The “dictatorship of the proletariat” was in reality the dictatorship of the Communist party. Ever since early 1918 (before the civil war began) the “soviets” did nothing more than rubber-stamp the decisions of the party. “The borough soviets in the major cities disappeared. In areas near the front and in territories conquered by the Red Army, special revolutionary committees with unrestricted powers replaced constitutionally provided soviet organs. They were frequently identical with the Bolshevik Party committee.” 25 “The soviets, designed to prevent bureaucratization through constant control by the voters, their right to recall deputies, and the union of legislative and executive branches, turned into bureaucratic authorities without effective control from below. … The ‘soviets,’ allegedly ruling in Russia since 1918, are only powerless adjuncts of the party bureaucracy.” 26
All opposition groups were severely persecuted, although they were not wiped out until the early twenties and the intensity of the persecution varied in different parts of the civil war. This included the anarchists:
“From 1918 to 1920 the fragmented anarchist groups were almost constantly persecuted, with only occasional concessions. Echoing Bakunin’s animosity to any [state], the anarchists fought Bolshevik “dictatorship of the proletariat” and its threatening centralism, commissars, and terror. They considered soviets a first step toward the anarchist commune, but thought existing soviets were flawed and usually refused to co-operate in them…. The group of anarcho-syndicalists active in Petrograd and Moscow called soviet power an ‘exploitation machine for subjugation of most workers by a small clique.’ Many anarchist slogans and demands subsequently turned up during the Kronstadt revolt.” 27
The Bolsheviks waged a class war on the poor. Under the grain monopoly all grain produced by the peasants in excess of what they needed for themselves was the property of the state. Often the state would take some of what the peasant need as well. This policy provoked countless peasant rebellions as they resisted Bolshevik exploiters. The government sent armed forces into the villages to take the grain and suppress peasant resistance. Peasants resisted by reducing the amount they planted, which ultimately lead to less food being produced and a famine.
A black market flourished during the civil war; the Bolsheviks outlawed it and attempted to stamp it out. ‘Bag traders’ traveled to and from the city and countryside, attempting to trade city goods with the peasants. These traders were not petty capitalists but ordinary workers and peasants attempting to gain things they and/or their community needed. The peasants were willing to trade when they could get around the Bolsheviks. During the revolution co-operatives had often been set up to trade between city and country. This system, though greatly flawed, could have been used to feed the cities but the Bolsheviks instead attempted to suppress it. The new ruling class, the Bolsheviks, was waging a class war against the peasants & workers and so obviously could not allow this independent system to continue. Unless they successfully imposed their control over the food supply their control over the economy would be damaged, greatly threatening their position.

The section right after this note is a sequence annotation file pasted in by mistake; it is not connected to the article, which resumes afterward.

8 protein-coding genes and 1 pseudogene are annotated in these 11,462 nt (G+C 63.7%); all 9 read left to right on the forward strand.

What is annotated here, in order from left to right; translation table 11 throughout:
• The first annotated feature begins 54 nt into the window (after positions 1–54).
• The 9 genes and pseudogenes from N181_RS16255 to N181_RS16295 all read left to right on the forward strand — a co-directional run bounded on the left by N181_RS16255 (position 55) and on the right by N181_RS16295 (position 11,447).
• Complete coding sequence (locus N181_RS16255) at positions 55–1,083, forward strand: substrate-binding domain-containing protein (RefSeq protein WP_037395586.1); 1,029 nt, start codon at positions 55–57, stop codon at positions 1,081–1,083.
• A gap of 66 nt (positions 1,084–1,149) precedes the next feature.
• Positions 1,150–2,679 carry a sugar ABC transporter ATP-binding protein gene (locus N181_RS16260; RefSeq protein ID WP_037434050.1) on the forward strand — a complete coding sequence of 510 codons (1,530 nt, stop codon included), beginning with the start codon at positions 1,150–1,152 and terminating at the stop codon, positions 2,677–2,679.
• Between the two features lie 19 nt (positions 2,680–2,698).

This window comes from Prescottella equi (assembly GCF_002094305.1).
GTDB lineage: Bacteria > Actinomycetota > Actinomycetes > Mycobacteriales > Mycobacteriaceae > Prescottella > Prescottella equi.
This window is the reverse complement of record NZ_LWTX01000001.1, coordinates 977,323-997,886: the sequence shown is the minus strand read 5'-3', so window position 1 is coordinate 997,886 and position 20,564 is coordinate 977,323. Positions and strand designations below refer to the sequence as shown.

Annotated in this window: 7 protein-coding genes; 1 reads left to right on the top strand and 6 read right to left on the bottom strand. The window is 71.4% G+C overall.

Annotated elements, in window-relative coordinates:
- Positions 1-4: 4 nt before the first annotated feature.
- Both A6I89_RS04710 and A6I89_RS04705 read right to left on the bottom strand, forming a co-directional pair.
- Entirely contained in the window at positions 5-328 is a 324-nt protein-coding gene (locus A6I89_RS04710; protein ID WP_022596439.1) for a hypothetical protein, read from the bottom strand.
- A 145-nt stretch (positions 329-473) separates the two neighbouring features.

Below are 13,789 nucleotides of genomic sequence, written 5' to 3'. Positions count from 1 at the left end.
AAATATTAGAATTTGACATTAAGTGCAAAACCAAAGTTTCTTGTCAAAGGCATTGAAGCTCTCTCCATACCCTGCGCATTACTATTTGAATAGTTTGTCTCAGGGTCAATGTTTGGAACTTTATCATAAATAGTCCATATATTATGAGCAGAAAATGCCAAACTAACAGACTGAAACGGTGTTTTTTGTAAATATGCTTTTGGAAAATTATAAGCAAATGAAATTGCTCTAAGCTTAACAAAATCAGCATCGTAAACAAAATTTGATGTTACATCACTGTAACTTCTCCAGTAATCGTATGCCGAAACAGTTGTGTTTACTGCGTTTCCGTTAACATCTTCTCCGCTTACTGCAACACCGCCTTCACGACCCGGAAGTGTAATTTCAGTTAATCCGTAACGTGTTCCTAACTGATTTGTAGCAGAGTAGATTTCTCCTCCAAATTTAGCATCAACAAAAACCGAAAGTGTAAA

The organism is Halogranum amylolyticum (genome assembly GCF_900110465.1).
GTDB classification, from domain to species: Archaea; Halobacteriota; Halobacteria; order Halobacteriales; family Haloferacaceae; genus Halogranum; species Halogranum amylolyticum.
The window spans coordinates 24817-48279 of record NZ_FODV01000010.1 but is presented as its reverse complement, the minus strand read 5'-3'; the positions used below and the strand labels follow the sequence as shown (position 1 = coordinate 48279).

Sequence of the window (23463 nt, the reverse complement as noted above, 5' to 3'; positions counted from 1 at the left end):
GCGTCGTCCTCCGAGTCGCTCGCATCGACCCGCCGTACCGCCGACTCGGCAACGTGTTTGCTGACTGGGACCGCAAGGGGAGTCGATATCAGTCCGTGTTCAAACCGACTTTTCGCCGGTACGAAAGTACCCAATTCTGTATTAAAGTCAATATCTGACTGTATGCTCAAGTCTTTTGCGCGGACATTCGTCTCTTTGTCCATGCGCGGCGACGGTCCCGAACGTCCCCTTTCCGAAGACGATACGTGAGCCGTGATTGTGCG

These policies, combined with the civil war, lead to famine and de-urbanization. Workers fled the cities to the villages, where they had a better chance of feeding themselves. The workers most likely to flee the cities were those who still had connections with the villages, who had moved to the city more recently. Those who were left in the city tended to be more connected to the city, often born in the city – hardcore proletarians.28
Trotsky advocated iron control over the working class by the state, completely crushing workers’ freedom and de-facto defending the domination of the workers by a bureaucratic ruling class. In a speech at the 9th party congress Trotsky argued that, “the working masses cannot be left wandering all over Russia. They must be thrown here and there, appointed, commanded, just like soldiers… Deserters from labour ought to be formed into punitive battalions or put into concentration camps.” In 1920 he claimed that:
“The very principle of compulsory labour service is for the Communist quite unquestionable…. The only solution of economic difficulties that is correct from the point of view both of principle and of practice is to treat the population of the whole country as the reservoir of the necessary labour power—an almost inexhaustible reservoir—and to introduce strict order into the work of its registration, mobilization, and utilization…. The introduction of compulsory labour service is unthinkable without the application, to a greater or less degree, of the methods of militarization of labour…. It would… be a most crying error to confuse the question as to the supremacy of the proletariat with the question of boards of workers at the head of factories. The dictatorship of the proletariat is expressed in the abolition of private property in the means of production, in the supremacy over the whole Soviet mechanism of the collective will of the workers, and not at all in the form in which individual economic enterprises are administered.” 29